Tornadoes are one of nature’s most elusive and almost mystical phenomena. As a result, a large number of myths have developed around them throughout the decades. Unfortunately, those myths can put you and your family in great danger if a tornado approaches. So, we’ll run down some of the most common:
Tornadoes will not strike .
You can fill in the blank with downtowns, lakes, rivers, mountains, and several others. The fact is that tornadoes will strike anything. The reason they seem not to strike downtown areas is that downtowns are a minuscule percent of the geography of the United States. However, the damage can be quite serious when they strike a downtown. Downtown Ft. Worth was struck on March 28, 2000. The photo here depicts the damage caused to two of several high-rise buildings. At least two buildings had to be razed due to the extensive nature of the damage. The image is from Damage Survey and Radar Analysis of the Fort Worth and Arlington, TX Tornadoes on March 28, 2000, by Timothy Marshall and Michael Foster.
The number of lakes and rivers crossed by tornadoes is far too numerous to count. So, if you are in a tornado warning, and near a place or structure where "tornadoes won't strike" - take shelter immediately!
Tornadoes Target Mobile Home Parks.
This statement is the opposite of the first myth: that tornadoes can set their sights on a given location. Mobile homes are more dangerous than conventional housing, causing more people to die when major tornadoes strike. Therefore, every mobile home or mobile home park east of the Rockies should have a common shelter or individual tornado shelters. It seems like mobile homes are struck more often because, unfortunately, fatalities prompt news coverage. For example, during the 1991 Wichita-Andover Tornado, 200 people sheltered in the common Golden Spur Mobile Home Park’s tornado shelter without a scratch, while 13 remaining in their homes were killed.
Shelter in the Southwest Corner of the Basement.
Open Windows to Equalize Pressure as a Tornado Approaches.
Meteorologists are responsible for these myths. During the beginning of the tornado warning program in the 1950s, we told people to take these measures. However, subsequent research has revealed they are incorrect and, in the case of opening windows, dangerous.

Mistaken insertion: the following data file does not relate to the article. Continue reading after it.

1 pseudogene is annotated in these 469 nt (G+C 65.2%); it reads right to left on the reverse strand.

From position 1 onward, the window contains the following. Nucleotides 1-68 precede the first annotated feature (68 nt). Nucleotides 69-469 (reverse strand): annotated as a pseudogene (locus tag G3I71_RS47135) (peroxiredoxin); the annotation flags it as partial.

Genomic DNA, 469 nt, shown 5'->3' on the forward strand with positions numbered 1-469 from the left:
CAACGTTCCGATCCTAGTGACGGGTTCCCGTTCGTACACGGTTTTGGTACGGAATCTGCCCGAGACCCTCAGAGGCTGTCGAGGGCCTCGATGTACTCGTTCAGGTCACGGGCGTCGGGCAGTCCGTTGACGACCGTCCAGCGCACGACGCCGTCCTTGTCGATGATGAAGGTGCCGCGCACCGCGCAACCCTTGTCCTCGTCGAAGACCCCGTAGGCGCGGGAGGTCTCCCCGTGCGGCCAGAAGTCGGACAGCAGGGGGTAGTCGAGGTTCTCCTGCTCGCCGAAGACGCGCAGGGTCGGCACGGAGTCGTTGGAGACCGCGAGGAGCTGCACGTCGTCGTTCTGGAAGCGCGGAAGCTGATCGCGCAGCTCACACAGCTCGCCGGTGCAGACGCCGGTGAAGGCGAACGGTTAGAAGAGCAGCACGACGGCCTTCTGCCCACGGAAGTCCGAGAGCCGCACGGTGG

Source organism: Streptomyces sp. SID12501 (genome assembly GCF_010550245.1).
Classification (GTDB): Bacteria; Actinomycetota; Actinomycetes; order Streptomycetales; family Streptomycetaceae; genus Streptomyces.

When a tornado warning is issued, go immediately to your Survive-A-Storm shelter, your basement, or a small room (closet or bath) in the middle of the home on the lowest floor. It's important to have a family tornado plan.
Tornadoes Always Have a Funnel Cloud.
This myth, surprisingly, is not true as some storms – known as landspouts – build from the ground up. I saw this myself when I encountered a tornado on April 29, 2022.
As I drove south on Kansas Highway 15, I saw rotating debris form in front of me. It rapidly developed into a full-fledged tornado that damaged structures.
One can tell the difference between a tornado and a harmless dust devil by noting that the latter occurs under clear skies.
If I Don’t Live in “Tornado Alley,” I Don’t Have to Worry About Tornadoes.
Tornadoes have occurred in all 50 states. On June 19, 2022, a tornado with 125 mph winds occurred in the high altitude of northeast Utah. That wind speed is strong enough to cause serious damage and injury. If you observe a tornado anywhere, please take tornado sheltering precautions.
I Can Outdrive a Tornado.
The reality is: probably not.
Weather scientists now know that tornadoes can have forward speeds as fast as 99 mph. Plus, tornadoes do not have to stop for traffic, traffic signals, et cetera. If a tornado is visibly approaching, try to get into a substantial public or government building. Fast food establishments and other private businesses lock their doors to avoid liability. If no public building is available, exit the car and find a low place along the side of the road that will be out of the path of flying debris.
That brings us to the next myth:
Sheltering Under a Bridge is a Good Idea; I’ve Seen It on TV.
That video came from a lucky but unfortunate tornado encounter on April 26, 1991.
A news crew from KSNW-TV Wichita was returning to the city when they encountered a tornado. They fled to the underside of a bridge and filmed the encounter. It made national news and was seen by millions! (These days, we'd say it went viral.)
Here’s the issue: that bridge had a unique design that protected them. The vast majority of bridge designs increase the wind speed and, correspondingly, the danger. Never shelter under a bridge for hail or a tornado.
The best place to shelter will always be in a designated tornado shelter. If no shelter is available, seek shelter in a basement, or the lowest level of a home or other sold building, in an internal room, preferably with no windows, or far from windows.
The best tornado shelters, like those from Survive-A-Storm, carry the approval of the National Storm Shelter Association and are tested by the Texas Tech Wind Institute. Talk to us today to find out how we can help.